Puyallup residents know the adrenaline rush of spinning in circles, feeling sick in the stomach and returning again and again to the spot where the ride began. They overspend for the experience every year at the Washington State Fair.
But it’s not how they expect City Hall to operate.
After a pair of court actions reported in the past week by News Tribune staff writer Sean Robinson, we wouldn’t blame Puyallup taxpayers for feeling punchy and frustrated — or even a bit nauseated, because the city’s been in this place too many times before.
In one case, the U.S. Supreme Court declined to hear Puyallup’s appeal in its doomed long-running defense of Steve Vermillion, a former city councilman who refused to give up email exchanges from his personal account.
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In the second ruling, a Pierce County Superior Court judge opened the door for the city to have to pay a contractor $2 million or more to make amends for a bungled road project. The work took more than twice as long as planned, ran well over budget and was ultimately finished by another contractor.
Together, the rulings point to a pattern of losing legal battles being waged at public expense. They cast doubt on the judgment of top staff about when to fight and when to negotiate. And they call into question the City Council’s oversight of an attorney-driven culture that’s grown overly litigious.
The Vermillion case originated in 2012, when the newly elected city councilman, against the advice of the city, used a personal account to email constituents, fellow council members and city officials.
An open-records activist sought access to the emails, Vermillion refused and the city defended the councilman over privacy concerns — not once, not twice, but at least three times. The city spent $100,000 on outside lawyers, plus incalculable time and grief.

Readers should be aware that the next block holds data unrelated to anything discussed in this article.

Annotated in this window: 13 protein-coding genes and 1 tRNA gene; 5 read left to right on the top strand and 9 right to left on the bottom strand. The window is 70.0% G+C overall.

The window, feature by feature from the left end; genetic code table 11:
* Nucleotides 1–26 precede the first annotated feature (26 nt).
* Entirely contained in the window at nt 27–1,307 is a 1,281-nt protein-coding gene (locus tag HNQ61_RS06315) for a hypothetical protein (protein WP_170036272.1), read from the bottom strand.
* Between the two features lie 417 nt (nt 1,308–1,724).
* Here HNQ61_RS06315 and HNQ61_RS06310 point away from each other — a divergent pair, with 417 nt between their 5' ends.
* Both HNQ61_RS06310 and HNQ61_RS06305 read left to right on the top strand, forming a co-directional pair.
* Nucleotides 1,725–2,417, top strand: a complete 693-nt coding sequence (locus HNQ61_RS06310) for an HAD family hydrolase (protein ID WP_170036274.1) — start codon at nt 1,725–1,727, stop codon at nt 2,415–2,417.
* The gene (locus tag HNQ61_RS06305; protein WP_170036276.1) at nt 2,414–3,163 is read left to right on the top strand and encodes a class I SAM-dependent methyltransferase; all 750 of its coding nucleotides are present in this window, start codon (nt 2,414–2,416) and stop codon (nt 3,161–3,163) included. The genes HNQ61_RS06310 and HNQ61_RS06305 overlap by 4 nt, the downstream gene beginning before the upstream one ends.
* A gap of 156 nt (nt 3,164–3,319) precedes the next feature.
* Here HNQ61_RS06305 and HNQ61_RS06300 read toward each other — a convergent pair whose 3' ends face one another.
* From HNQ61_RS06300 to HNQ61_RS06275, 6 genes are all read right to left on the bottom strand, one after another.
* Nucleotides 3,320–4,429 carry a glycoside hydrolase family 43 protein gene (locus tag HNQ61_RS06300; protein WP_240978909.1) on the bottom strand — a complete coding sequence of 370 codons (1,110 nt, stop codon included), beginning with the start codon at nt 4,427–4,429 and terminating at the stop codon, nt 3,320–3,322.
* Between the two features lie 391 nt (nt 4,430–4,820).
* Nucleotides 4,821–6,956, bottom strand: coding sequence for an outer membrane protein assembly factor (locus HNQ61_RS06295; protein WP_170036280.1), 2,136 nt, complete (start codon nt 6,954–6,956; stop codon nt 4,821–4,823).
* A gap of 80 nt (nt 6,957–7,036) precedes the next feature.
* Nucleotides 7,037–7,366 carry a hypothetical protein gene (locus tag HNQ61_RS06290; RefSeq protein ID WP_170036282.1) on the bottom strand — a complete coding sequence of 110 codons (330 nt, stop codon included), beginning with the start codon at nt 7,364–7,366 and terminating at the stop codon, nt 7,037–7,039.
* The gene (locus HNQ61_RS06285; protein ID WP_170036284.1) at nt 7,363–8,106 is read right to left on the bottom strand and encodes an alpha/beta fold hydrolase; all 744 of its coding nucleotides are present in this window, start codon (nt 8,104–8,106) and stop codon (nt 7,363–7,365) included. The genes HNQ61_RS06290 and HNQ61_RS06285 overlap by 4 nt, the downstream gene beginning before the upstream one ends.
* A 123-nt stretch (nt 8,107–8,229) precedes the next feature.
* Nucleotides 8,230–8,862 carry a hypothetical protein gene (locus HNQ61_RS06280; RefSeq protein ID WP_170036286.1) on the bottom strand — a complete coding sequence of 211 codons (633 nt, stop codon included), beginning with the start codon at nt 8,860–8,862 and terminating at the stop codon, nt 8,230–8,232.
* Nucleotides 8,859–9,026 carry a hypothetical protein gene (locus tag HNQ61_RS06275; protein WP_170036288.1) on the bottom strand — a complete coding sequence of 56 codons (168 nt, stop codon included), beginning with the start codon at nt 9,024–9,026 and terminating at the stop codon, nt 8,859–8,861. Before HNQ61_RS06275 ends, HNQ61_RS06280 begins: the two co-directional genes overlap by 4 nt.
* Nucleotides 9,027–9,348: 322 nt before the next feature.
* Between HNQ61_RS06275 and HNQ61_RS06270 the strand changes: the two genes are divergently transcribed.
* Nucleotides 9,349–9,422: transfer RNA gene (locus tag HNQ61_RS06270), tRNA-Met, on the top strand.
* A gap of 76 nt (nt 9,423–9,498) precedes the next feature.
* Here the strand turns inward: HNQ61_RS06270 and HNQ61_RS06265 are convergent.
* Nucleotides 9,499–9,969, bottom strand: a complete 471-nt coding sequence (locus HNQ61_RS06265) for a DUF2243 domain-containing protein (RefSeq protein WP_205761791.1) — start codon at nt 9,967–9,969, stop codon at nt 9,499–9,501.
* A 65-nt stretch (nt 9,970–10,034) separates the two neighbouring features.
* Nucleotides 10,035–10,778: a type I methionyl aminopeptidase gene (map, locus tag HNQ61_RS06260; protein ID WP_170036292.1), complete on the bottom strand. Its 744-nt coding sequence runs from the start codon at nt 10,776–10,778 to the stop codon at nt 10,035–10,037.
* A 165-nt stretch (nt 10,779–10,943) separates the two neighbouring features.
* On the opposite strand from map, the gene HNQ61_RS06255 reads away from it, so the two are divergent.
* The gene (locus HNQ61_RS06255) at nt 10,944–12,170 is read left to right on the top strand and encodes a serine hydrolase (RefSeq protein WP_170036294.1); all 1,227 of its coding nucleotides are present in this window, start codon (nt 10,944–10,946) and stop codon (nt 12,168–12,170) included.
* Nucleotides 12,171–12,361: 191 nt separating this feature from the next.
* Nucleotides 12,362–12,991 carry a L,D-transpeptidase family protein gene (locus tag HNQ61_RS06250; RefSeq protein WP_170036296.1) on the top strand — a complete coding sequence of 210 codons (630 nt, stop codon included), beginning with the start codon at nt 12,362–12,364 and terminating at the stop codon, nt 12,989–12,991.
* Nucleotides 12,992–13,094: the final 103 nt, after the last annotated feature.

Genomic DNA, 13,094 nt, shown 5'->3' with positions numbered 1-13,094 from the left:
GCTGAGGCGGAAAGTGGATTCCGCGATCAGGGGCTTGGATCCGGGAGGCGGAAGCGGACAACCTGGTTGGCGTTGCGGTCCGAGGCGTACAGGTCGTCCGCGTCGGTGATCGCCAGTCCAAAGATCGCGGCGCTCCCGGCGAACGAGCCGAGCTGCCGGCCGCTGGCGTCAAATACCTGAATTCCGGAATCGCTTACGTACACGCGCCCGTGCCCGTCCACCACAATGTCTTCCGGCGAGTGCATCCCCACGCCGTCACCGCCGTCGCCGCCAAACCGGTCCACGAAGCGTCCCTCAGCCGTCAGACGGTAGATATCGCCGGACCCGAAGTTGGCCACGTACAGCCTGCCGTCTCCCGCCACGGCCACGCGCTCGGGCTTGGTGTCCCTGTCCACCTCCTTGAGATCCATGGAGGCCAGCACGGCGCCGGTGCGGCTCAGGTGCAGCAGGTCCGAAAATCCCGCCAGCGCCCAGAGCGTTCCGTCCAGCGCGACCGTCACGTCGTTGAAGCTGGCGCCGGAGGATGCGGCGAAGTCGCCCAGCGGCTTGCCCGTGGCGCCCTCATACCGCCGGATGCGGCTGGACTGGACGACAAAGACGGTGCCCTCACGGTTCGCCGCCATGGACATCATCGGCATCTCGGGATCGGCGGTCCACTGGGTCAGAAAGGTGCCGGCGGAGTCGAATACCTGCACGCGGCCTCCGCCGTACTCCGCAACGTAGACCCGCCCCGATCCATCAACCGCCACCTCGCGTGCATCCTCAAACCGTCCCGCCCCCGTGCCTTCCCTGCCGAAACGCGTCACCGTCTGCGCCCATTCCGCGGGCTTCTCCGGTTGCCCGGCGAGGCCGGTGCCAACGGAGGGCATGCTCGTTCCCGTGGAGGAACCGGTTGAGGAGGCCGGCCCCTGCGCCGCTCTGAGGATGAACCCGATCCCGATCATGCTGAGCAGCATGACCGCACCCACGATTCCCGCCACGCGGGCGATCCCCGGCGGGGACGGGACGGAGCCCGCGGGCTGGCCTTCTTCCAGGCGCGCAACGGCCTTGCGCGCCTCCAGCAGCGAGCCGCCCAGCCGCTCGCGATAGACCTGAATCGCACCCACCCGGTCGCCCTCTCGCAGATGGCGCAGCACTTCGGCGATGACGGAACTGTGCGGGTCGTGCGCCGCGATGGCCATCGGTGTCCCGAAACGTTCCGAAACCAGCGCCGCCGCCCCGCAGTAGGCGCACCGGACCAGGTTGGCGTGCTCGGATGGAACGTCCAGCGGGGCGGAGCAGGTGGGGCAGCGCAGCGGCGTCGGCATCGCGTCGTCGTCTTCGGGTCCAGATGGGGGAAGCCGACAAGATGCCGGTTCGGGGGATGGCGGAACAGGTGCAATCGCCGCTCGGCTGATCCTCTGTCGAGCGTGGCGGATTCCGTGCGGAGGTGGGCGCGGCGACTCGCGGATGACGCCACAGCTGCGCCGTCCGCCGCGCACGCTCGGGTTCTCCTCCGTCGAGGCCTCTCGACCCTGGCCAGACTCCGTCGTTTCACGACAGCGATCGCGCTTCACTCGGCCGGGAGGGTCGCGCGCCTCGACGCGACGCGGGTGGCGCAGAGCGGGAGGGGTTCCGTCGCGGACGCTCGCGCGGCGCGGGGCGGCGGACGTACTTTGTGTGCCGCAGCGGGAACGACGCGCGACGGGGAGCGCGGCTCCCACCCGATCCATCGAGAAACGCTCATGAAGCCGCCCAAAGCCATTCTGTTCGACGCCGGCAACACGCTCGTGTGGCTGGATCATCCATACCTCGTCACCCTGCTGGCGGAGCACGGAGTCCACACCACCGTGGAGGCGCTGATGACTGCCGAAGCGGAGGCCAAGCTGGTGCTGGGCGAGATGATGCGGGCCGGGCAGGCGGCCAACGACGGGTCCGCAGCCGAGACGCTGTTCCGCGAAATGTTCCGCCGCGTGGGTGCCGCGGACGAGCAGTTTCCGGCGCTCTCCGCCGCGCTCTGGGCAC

This case was a dog from the start, one that merely nipped at the ankles of Washington’s Public Records Act. Pierce County Superior Court Judge Stanley Rumbaugh didn’t mince words in 2014 when he noted “clear abuses” of the law by city officials; he highlighted access to government records as a “fundamental condition of a free society."
Puyallup stumbled onward, despite the obvious legal precedent established under its nose in 2015. That’s when the state Supreme Court ruled unanimously that text messages on the private phone of Pierce County Prosecutor Mark Lindquist are public records if they relate to public business.
Now Puyallup officials will have to do what Lindquist did — submit the requested electronic records to a judge to sort public from private. Why the heck didn’t this happen long ago?
Meanwhile, the city also has to deal with fallout from the misbegotten road project on 39th Avenue Southwest. Evidence suggests officials acted recklessly by firing a road contractor instead of negotiating a settlement or allowing a subcontractor to fix its mistakes, which it said it would do at no additional cost.
A city can terminate a contract only for good cause, not for mere convenience, according to a Pierce County judge. (Once again, Rumbaugh.)
That lesson will likely cost Puyallup at least a few million dollars for the extra roadwork costs plus fees for the city’s outside counsel and the contractor’s attorneys.
For Puyallup residents, the email disclosure case might seem esoteric, but the road construction fiasco is as plain as two years of orange cones, traffic aggravations and business headaches.
With City Hall giving sparse explanations, the public should press for answers. (Mayor John Hopkins said in an interview Tuesday that the lack of transparency bothers him but comes at the behest of city staff.)
There’s plenty of accountability to go around, from City Manager (and former city attorney) Kevin Yamamoto to the council that’s supposed to give him direction.
Puyallup simply has to be smarter about when to cut its losses and stop going in circles.